Parent carers of children with complex needs

As identified by Sartore (2013) - being a parent carer of a child with complex needs (eg disability, developmental delay, learning difficulties or other chronic or complex conditions) can affect family and social relationships and increase feelings of being overwhelmed, isolated and lacking support (McGuire 2004; Resch 2010; Strunk 2010). It can place high demands on time and energy (eg through physical caregiving activities, provision of therapy and advocating for the child)  which may impact on employment, social activities, and hobbies.

Being a parent carer may affect quality of life, and elevate levels of psychological distress such as depression, anxiety, or stress (Cheshire 2010; McGuire 2004; Resch 2010, Van Riper 1992; Tak 2002, Banach 2010). Furthermore, the pressure to meet the child’s needs whilst maintaining family functioning is often evident (Cheshire 2010; Lee 2007; McGuire 2004; Resch 2010; Strunk 2010), and having a child with additional needs can increase strain on family resources.

Parent carers may have difficulty gaining access to the services and resources they need (Banach 2010). Furthermore, isolation from formal and informal social support mechanisms may be apparent (Tak 2002). A child’s behavioural problems may cause stress for families (Baker 2002) and parents may lack confidence in dealing with these or may find it difficult to access support for these issues (Twoy 2007).

Challenging behaviours may make social outings difficult, a problem made worse by a lack of understanding in the community of the underlying condition (Twoy 2007). Parents can feel stigmatised and as a result, they may restrict social activities or may socialise only with other families whose children have a similar diagnosis. In some cases families may be excluded from social gatherings by others (Gray 2002).

The local picture

Unfortunately, there is a lack of reliable information on the size and distribution of the parent carer population in Calderdale. Nonetheless, national statistics on the size and distribution of the 0-18 year old population with complex needs, used alongside local service data, may help us gain a better understanding of the current Calderdale picture.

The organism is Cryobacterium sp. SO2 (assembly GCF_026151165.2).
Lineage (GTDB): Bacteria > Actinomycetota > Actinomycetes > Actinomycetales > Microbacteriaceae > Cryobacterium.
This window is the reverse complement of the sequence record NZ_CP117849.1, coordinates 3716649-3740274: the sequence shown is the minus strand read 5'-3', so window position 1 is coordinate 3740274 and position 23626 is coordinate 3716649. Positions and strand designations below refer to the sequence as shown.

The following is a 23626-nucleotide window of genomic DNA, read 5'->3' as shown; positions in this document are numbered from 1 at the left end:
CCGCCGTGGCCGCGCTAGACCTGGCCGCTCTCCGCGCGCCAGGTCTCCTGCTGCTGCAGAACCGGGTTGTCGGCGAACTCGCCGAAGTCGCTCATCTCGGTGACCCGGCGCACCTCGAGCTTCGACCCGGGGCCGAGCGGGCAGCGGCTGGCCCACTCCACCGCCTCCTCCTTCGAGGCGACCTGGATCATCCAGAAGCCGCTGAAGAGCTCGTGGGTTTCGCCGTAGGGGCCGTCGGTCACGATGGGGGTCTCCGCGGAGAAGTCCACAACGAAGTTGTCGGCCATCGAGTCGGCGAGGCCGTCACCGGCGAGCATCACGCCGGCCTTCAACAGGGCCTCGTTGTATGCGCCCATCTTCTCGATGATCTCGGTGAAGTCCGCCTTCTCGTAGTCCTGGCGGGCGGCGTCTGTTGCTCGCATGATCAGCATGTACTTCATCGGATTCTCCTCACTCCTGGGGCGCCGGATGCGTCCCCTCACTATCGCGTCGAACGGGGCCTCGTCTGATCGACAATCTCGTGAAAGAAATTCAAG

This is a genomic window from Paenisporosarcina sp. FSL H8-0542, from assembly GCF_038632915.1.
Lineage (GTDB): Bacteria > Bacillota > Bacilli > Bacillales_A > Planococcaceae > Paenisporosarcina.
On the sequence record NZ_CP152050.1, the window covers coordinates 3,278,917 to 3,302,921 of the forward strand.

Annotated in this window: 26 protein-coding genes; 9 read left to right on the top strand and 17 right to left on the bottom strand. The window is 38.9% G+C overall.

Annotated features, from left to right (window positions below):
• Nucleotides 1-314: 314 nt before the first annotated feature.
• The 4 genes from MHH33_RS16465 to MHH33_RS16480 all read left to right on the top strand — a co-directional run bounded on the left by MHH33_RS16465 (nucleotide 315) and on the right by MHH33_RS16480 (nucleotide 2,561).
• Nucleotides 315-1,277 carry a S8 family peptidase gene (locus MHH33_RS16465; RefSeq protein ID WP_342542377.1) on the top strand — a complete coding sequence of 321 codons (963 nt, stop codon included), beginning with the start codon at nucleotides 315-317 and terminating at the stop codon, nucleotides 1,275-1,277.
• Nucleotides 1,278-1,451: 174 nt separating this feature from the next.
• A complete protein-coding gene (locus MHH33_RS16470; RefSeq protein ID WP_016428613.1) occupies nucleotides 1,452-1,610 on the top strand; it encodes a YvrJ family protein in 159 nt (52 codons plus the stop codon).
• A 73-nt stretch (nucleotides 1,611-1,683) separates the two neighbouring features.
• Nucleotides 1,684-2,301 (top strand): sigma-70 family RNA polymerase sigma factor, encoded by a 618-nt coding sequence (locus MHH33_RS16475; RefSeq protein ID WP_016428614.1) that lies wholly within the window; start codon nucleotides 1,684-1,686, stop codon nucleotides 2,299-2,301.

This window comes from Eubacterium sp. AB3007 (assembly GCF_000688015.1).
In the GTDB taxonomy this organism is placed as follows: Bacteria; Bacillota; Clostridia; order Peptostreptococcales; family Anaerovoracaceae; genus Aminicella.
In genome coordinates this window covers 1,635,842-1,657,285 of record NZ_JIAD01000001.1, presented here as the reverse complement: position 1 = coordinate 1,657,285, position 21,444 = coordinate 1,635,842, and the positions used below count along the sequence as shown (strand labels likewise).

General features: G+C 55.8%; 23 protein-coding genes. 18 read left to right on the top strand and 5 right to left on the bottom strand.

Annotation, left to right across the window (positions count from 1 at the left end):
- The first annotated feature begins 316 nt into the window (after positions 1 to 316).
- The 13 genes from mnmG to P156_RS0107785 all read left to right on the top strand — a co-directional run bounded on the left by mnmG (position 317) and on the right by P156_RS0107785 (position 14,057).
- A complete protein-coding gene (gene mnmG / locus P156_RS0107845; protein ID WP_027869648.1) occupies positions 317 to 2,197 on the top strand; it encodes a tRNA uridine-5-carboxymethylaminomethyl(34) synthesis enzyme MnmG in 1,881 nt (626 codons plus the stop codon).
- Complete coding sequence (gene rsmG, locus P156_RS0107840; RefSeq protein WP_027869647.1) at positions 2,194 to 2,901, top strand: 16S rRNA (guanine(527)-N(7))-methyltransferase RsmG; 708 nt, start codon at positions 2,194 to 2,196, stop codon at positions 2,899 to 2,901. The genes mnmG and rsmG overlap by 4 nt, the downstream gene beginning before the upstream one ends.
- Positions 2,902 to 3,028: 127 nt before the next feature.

The annual national Family Resources survey (Department for Work and Pensions (DWP), 2013) found that 7% of the UK population aged 0-18 years are children and young people with disabilities. Although a crude analysis, applying this percentage to the most recent Calderdale population estimates would suggest there are approximately 3,200 children and young people with disabilities in Calderdale (Office of National Statistics (ONS), 2014). An alternative estimate, from the 2011 Census, suggests that around 1,500 (3%) of children in Calderdale ‘have their day to day activities limited by a long term health condition or disability’. Finally, Public Health England (PHE) report, in their Learning Disability Profiles, that in 2014 1,961(or 53.3 per 1,000) children with learning disabilities were known to schools in Calderdale (a proportion significantly higher than both the regional and England average). Although this information is only a proxy measure for the size of the local parent carer population in Calderdale, it does suggest there will be a sizable population for which health and wellbeing needs are pertinent.